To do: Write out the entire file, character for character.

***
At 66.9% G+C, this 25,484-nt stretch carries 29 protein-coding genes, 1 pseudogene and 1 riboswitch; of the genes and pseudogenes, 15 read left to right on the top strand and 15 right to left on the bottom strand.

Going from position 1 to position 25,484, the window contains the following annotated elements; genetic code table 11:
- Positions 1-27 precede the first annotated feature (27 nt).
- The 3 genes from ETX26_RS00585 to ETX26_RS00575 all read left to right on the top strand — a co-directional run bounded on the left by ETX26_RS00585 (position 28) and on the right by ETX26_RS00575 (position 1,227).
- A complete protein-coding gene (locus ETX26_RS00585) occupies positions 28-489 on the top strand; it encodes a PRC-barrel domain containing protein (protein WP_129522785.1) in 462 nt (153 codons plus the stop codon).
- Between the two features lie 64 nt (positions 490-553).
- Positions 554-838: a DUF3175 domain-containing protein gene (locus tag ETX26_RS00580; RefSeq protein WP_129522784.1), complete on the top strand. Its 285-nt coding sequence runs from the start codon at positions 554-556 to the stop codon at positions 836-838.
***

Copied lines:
At 66.9% G+C, this 25,484-nt stretch carries 29 protein-coding genes, 1 pseudogene and 1 riboswitch; of the genes and pseudogenes, 15 read left to right on the top strand and 15 right to left on the bottom strand.

Going from position 1 to position 25,484, the window contains the following annotated elements; genetic code table 11:
- Positions 1-27 precede the first annotated feature (27 nt).
- The 3 genes from ETX26_RS00585 to ETX26_RS00575 all read left to right on the top strand — a co-directional run bounded on the left by ETX26_RS00585 (position 28) and on the right by ETX26_RS00575 (position 1,227).
- A complete protein-coding gene (locus ETX26_RS00585) occupies positions 28-489 on the top strand; it encodes a PRC-barrel domain containing protein (protein WP_129522785.1) in 462 nt (153 codons plus the stop codon).
- Between the two features lie 64 nt (positions 490-553).
- Positions 554-838: a DUF3175 domain-containing protein gene (locus tag ETX26_RS00580; RefSeq protein WP_129522784.1), complete on the top strand. Its 285-nt coding sequence runs from the start codon at positions 554-556 to the stop codon at positions 836-838.